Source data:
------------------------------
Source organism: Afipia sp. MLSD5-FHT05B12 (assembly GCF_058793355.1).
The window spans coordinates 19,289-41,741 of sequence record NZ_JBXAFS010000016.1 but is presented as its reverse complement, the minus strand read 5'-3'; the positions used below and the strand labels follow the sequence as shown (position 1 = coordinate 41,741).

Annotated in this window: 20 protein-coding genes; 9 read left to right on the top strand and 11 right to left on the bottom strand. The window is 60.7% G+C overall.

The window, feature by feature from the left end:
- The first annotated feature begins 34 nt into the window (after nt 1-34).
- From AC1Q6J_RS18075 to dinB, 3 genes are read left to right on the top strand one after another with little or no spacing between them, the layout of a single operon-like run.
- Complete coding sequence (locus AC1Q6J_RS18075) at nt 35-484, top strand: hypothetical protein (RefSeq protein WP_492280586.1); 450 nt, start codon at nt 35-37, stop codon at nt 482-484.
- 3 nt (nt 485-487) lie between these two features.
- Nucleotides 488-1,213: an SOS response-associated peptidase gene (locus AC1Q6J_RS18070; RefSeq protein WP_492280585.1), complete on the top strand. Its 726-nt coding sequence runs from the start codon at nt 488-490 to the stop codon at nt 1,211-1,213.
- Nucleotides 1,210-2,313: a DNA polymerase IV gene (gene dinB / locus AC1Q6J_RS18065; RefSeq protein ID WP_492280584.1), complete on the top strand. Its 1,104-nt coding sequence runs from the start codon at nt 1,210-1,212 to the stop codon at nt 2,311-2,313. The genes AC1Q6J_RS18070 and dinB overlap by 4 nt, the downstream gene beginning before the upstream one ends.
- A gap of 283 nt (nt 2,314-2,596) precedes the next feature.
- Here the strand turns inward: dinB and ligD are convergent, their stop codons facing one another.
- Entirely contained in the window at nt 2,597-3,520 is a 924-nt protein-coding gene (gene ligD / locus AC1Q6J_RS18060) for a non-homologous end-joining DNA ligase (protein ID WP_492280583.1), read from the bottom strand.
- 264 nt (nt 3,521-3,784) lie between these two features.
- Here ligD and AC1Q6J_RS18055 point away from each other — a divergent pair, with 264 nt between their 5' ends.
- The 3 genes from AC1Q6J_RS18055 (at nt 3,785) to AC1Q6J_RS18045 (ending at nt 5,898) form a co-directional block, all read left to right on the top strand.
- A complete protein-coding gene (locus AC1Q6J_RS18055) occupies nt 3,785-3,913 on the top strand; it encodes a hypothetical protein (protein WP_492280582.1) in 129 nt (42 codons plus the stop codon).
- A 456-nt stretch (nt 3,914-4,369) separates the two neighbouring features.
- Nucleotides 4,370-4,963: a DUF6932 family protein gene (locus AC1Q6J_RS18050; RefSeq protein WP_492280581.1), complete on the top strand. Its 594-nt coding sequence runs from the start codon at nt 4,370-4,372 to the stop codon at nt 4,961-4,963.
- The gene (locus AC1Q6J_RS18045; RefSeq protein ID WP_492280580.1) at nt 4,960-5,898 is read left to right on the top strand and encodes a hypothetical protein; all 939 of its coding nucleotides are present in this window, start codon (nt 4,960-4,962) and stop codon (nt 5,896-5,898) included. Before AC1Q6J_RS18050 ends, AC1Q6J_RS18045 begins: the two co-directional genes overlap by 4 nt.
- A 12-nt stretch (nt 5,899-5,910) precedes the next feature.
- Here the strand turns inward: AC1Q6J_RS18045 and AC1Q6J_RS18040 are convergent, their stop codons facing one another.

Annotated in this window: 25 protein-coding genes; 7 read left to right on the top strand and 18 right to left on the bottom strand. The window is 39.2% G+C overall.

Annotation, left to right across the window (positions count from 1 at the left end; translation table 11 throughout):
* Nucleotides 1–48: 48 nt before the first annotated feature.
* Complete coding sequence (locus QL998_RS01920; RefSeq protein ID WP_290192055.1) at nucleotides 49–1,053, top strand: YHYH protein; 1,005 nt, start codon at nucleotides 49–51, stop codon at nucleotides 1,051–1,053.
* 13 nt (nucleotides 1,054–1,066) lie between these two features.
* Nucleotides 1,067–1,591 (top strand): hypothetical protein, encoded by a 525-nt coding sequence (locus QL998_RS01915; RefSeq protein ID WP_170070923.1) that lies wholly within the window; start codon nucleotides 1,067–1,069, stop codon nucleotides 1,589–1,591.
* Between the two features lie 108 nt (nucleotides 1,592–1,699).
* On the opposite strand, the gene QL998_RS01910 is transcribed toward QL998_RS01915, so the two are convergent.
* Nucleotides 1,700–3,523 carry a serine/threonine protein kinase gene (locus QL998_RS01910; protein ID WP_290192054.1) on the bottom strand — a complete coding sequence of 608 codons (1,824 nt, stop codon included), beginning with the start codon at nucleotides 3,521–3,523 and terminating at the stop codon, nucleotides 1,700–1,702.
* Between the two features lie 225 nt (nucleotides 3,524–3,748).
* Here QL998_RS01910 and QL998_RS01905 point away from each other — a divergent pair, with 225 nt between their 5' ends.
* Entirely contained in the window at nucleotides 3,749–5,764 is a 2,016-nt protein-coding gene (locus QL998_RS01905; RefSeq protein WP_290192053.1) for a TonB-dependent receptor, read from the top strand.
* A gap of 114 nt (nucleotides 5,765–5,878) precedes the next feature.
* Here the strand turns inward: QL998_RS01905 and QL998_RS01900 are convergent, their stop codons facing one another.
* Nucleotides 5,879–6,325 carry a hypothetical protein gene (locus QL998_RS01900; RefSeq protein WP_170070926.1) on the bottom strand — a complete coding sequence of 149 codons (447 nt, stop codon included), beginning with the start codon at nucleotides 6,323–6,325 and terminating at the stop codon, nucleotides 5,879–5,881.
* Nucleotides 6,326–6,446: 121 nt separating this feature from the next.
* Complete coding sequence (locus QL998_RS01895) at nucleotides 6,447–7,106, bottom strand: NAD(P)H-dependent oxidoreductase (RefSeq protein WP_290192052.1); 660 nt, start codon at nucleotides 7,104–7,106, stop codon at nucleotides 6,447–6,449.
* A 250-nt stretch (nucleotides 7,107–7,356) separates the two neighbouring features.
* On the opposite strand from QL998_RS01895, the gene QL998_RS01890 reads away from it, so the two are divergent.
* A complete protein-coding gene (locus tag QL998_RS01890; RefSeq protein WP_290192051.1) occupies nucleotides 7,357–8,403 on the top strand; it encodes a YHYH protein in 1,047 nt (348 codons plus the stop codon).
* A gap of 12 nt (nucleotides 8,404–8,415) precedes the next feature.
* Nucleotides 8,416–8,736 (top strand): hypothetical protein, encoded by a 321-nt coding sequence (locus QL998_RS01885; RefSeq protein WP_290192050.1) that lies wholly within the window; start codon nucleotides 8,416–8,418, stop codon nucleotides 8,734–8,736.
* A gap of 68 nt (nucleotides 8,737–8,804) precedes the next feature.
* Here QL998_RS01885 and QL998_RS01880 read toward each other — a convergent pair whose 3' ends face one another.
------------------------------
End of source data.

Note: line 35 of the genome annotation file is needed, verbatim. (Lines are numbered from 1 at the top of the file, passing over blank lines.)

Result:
* A gap of 114 nt (nucleotides 5,765–5,878) precedes the next feature.